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George Mitchell: Will your New Year mean party time or peace and quiet?

How will you see in the new year tonight? Image: Shutterstock.
How will you see in the new year tonight? Image: Shutterstock.

Twas the night before Christmas…

Oh sorry, that was last week’s column.

Twas the night before New Year… when all over the land, the people were thinking, go to bed early, or stay up drinking?

It’s Hogmanay! A night to remember! But are we all not a little tired after a long December?

Our tummies have grown from turkey and stuffing, and a walk in the park leaves us huffing and puffing.

The pressure is on to party once more, another night of excess, oh dear what a chore.

The news is depressing, the TV repeats, we question the licence fee, it feels like a cheat. Family and friends, we love them no doubt, but one more night with them may leave us with gout.

Head to a pub, a party or two?

I’m up for a quiet night in… how about you?

A busy New Year’s party is no longer George’s idea of a good time. Image: Shutterstock.

Is the world getting noisier? I think so. Everything seems to be louder these days.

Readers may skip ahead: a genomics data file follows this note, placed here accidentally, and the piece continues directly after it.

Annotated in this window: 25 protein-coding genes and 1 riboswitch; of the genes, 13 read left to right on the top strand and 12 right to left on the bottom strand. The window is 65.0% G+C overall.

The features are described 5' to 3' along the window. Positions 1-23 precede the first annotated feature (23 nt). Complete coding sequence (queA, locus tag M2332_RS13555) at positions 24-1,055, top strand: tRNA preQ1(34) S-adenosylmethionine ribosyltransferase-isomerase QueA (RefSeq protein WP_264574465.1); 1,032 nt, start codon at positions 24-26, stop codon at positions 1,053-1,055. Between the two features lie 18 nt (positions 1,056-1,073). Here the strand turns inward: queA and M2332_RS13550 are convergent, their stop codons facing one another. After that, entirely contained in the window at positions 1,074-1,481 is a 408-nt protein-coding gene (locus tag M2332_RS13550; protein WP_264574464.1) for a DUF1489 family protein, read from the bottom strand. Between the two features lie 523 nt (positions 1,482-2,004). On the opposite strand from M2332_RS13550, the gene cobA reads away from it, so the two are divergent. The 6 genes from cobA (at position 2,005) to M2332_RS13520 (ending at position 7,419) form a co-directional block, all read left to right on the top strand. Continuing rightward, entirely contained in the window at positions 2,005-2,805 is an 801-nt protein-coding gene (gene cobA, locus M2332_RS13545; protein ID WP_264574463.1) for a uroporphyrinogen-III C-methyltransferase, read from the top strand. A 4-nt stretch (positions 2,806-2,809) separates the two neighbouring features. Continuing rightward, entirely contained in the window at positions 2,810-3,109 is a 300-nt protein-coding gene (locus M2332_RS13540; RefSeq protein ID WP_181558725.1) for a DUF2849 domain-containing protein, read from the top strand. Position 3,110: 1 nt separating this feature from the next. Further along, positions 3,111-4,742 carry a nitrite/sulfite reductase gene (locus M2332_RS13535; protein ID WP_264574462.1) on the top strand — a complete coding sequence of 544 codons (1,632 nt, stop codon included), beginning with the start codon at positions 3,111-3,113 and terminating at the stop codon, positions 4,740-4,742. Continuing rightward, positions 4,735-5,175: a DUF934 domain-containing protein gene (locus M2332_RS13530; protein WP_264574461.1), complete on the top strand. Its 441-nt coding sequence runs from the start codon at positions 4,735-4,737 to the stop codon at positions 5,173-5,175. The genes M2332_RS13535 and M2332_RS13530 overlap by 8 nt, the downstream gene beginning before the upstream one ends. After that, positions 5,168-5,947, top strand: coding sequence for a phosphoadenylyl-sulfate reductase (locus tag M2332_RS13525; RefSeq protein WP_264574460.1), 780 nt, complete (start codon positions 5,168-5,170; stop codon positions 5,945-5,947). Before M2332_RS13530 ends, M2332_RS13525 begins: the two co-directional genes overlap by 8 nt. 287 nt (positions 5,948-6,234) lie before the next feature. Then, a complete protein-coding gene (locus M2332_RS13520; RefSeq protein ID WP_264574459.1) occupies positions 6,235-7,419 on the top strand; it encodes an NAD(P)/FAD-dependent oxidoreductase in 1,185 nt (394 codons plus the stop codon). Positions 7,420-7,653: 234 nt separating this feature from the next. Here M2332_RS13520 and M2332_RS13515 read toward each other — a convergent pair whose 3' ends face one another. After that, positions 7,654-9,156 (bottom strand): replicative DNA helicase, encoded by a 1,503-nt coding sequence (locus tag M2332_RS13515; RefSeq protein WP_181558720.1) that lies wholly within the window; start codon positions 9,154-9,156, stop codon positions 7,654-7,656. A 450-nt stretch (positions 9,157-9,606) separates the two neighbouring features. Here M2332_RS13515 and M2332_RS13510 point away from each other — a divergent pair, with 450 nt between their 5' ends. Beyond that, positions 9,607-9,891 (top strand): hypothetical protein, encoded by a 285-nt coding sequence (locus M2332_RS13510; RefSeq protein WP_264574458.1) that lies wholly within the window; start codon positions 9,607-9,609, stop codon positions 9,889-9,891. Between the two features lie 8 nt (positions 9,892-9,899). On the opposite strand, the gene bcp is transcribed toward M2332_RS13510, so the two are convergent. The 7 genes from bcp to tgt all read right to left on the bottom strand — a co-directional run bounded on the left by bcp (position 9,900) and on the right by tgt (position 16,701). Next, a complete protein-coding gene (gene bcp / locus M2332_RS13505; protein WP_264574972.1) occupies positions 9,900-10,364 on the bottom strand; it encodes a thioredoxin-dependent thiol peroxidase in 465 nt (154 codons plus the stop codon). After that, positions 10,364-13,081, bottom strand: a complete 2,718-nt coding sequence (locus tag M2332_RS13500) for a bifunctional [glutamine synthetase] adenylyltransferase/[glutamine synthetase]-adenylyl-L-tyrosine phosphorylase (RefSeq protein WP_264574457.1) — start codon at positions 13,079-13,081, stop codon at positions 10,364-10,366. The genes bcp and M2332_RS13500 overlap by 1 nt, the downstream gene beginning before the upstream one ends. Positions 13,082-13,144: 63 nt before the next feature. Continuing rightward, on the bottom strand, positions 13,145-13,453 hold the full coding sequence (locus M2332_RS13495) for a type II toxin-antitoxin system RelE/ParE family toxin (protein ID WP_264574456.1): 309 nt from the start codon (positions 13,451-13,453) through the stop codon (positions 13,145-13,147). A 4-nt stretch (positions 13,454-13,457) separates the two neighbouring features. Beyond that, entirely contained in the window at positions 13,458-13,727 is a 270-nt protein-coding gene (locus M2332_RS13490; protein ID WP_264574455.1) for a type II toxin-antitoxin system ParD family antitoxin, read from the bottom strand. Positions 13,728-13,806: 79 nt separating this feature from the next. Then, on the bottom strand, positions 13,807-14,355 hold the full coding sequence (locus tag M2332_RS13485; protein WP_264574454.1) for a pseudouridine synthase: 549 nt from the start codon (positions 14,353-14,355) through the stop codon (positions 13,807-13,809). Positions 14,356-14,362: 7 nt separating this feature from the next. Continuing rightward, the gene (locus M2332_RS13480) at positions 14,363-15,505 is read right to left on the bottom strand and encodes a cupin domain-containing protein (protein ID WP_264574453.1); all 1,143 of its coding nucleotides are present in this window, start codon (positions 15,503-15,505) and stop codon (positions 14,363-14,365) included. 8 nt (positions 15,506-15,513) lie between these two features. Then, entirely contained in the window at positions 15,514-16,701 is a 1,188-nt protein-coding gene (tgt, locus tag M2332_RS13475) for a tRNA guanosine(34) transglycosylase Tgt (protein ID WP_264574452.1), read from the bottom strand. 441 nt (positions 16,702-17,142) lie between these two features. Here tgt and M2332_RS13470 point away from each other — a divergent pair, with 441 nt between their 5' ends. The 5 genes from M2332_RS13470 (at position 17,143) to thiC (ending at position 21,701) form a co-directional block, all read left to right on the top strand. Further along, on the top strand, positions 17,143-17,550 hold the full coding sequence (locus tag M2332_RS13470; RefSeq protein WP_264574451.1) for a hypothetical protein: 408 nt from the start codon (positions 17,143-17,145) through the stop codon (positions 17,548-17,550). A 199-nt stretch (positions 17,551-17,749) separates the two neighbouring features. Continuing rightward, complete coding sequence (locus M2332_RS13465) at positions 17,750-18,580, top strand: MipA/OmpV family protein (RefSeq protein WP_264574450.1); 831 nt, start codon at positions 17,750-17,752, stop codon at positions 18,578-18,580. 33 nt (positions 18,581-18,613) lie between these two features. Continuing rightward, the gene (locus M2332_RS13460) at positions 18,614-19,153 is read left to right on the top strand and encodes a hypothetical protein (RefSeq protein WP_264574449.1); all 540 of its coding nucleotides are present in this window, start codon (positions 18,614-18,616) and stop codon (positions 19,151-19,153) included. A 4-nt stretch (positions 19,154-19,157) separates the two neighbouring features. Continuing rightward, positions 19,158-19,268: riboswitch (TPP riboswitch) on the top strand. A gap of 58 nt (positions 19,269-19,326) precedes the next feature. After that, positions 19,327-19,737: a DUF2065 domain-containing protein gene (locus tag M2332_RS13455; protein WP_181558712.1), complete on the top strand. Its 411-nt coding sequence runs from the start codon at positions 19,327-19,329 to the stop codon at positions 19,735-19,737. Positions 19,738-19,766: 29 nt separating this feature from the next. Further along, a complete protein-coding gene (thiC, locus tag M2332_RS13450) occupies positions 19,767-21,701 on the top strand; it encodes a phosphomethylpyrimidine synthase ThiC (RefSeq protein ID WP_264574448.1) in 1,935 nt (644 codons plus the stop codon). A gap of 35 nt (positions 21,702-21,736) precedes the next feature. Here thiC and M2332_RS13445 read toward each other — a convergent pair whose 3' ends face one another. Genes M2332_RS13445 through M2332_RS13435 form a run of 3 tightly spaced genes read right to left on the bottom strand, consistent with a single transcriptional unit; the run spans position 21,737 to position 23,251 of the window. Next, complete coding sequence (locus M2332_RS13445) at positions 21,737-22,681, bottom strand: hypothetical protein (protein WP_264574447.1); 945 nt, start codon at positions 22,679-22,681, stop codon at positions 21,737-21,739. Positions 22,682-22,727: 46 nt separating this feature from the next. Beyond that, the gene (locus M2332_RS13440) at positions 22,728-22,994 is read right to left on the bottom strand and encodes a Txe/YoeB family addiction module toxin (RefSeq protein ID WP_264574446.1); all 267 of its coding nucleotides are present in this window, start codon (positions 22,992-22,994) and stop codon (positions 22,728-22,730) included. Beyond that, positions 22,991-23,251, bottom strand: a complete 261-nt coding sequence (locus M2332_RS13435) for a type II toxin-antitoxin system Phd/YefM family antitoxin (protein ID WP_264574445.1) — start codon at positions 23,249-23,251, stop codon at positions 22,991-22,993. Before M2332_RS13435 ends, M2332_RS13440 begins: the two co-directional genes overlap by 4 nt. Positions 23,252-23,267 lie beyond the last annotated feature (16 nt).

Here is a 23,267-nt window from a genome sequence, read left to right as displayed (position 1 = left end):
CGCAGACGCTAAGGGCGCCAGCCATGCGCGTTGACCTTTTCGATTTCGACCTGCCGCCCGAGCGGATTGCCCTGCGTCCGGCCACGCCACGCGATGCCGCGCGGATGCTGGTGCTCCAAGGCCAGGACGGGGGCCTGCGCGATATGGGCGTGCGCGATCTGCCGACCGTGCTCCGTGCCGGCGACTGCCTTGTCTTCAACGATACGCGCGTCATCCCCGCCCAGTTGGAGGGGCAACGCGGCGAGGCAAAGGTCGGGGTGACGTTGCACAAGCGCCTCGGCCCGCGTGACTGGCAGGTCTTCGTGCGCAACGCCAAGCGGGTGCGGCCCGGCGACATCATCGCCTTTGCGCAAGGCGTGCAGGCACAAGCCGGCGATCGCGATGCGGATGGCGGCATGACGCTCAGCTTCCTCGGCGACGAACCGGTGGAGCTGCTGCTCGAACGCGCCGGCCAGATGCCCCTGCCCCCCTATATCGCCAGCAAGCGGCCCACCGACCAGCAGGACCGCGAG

The volumes on TV and various channels or apps such as Netflix or iPlayer have all gone haywire. Sometimes you have to turn it up so high to hear the actors, that when a piece of music then kicks in, it near takes you head off!

Have you noticed that? Surely it can’t just be me.

Been to the cinema lately? The volume of any music or sound effects that accompany said film is another example of my head near exploding.

My friend Stuart is a sound mixer for large blockbuster movies; I asked him once, why do they make it so loud in the cinema? He told me he’d hadn’t really noticed. I reckon he needs a trip to an ear doctor.

Even Classic FM, which should be a sanctuary of calm in our hectic world, is not immune to shattering the quiet. The song ends, a beautiful moving piece, for example Borodin, In the Steppes of Central Asia. I’m almost having a zen moment, but then the presenter speaks and an ad kicks in all at huge volume and I just about jump out of my skin.

Why is everything so noisy these days? Image: Shutterstock.

And while I’m on the subject of noise, why oh why can someone not invent a dentist drill that is silent? I don’t find fillings painful, but the drill goes right through my bones and shakes me to the core.

Even when I’m not in the chair and walking past the dentist, if the window is open and someone is getting a filling, I hear that drill and I want to run a mile. Please, someone, invent a silent drill. It would make for far more relaxed patients in my view.

Even early in the morning in the family home, the peace can get shattered. Millie, our new Beagle puppy, for example, hasn’t quite mastered the fact that I need peace and quiet when I get up.

Coffee, Radio 4, and nothing else. But she is hyper after sleeping all night, and wants to play and run and pee and poop. Hmm…

Anyway, back to New Year! Oh dear, I’d rather not to be honest. It doesn’t fill me with dread, I just don’t want to ‘do it’. And by that I mean celebrate into the wee small hours.

Oh, how things have changed. I used to love it.